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Tom Dolan Rips Spinnaker and Finishes 11th on Solo Guy Cotten Offshore

15th March 2024
"It’s a real shame about that big spinnaker.” - Tom Dolan on his 2024 Solo Guy Cotten Offshore performance Credit: Gilles Dedeurwaerder

Tom Dolan overcame a torn spinnaker to finish in 11th place on the 370-mile offshore race of the Solo Guy Cotten-Concarneau, the Irish solo skipper’s first offshore race of the 2024 season.

The spinnaker tear happened within the first couple of hours of the race. With a small initial cut threatening to open up the sail completely, Dolan hung on adeptly until the big gennaker finally tore its full length.

Required then to use a smaller sail on the longest downwind leg of the course he lost a few places, but ultimately this morning he was moderately happy with the way he had sailed and, especially the strategic choices he had made.

Mea culpa, that’s operator error in a mechanical sport like this and you can’t get away with it in this fleet - Tom Dolan on his ripped spinnakerMea culpa, that’s operator error in a mechanical sport like this and you can’t get away with it in this fleet - Tom Dolan on his ripped spinnaker Photo: Gilles Dedeurwaerder

Skipper of Smurfit Kappa-Kingspan was objective “Mea culpa, that’s operator error in a mechanical sport like this and you can’t get away with it in this fleet. I was lucky it held on as long as it did. I had hoped to repair it on the long leg to Rochebonne but it was too far gone. But, otherwise I sailed well and made some good calls.”

Around the midpoint of the course, Dolan was between fifth and sixth, having called a windshift correctly on the long leg south, which allowed him to make his expected gains. But, lacking sailpower, he had no way of holding off his rivals who could still fly their big sails.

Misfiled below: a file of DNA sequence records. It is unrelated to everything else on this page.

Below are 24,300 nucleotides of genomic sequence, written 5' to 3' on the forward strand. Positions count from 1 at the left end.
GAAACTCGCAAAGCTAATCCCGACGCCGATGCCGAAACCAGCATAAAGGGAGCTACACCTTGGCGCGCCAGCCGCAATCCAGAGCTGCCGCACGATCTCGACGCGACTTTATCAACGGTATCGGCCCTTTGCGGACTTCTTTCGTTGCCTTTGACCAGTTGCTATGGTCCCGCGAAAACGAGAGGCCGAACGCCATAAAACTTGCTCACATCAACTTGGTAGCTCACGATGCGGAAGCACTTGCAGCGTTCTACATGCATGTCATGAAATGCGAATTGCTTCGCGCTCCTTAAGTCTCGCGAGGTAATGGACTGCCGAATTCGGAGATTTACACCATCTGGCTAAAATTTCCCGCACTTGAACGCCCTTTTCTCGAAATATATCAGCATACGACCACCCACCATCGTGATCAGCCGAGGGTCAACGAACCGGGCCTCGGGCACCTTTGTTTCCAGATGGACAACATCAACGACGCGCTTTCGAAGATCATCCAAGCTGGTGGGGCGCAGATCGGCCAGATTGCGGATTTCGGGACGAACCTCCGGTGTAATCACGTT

“It was a typical Figaro race in March. It was wet, intense, short, sweet and great to be back in it. I was happy to have got up to where I wanted to be, in the top group, but a little disappointed with how it worked out in the end. Under the small kite, I really struggled a bit when the wind was right down to 12-13kts, and it felt like there were boats passing me all the time.” Dolan concluded.

“I tore the kite when I was launching it at Penmarch. Initially, there was a little hole. I thought I would repair it on the long-reaching leg between Occidentale de Sein and Rochebonne, but shortly after Pierre Vertes, it broke. It’s a shame because I really liked that sail.”

He explained, “After that, I anticipated the big right shift. It is something I had worked on a few days ago. It worked well. I had fun and made sure to sail as fast as possible because I knew that then I was going to lose out when they were back under the big spinnaker and me the wee one. After Yeu, I limited the damage, but without the right sail, the loss was two knots of boat speed and 5° of VMG.”

“Overall, I felt very good in terms of speed. It’s a real shame about that big spinnaker.”

Looking ahead Dolan says, “Next thing is the Laura Vergne Trophy. I have Class40 training this week before that.

Published in Tom Dolan Team

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Tom Dolan, Solo Offshore Sailor

Even when County Meath solo sailor Tom Dolan had been down the numbers in the early stages of the four-stage 2,000 mile 2020 Figaro Race, Dolan and his boat were soon eating their way up through the fleet in any situation which demanded difficult tactical decisions.

His fifth overall at the finish – the highest-placed non-French sailor and winner of the Vivi Cup – had him right among the international elite in one of 2020's few major events.

The 33-year-old who has lived in Concarneau, Brittany since 2009 but grew up on a farm in rural County Meath came into the gruelling four-stage race aiming to get into the top half of the fleet and to underline his potential to Irish sailing administrators considering the selection process for the 2024 Olympic Mixed Double Offshore category which comes in for the Paris games.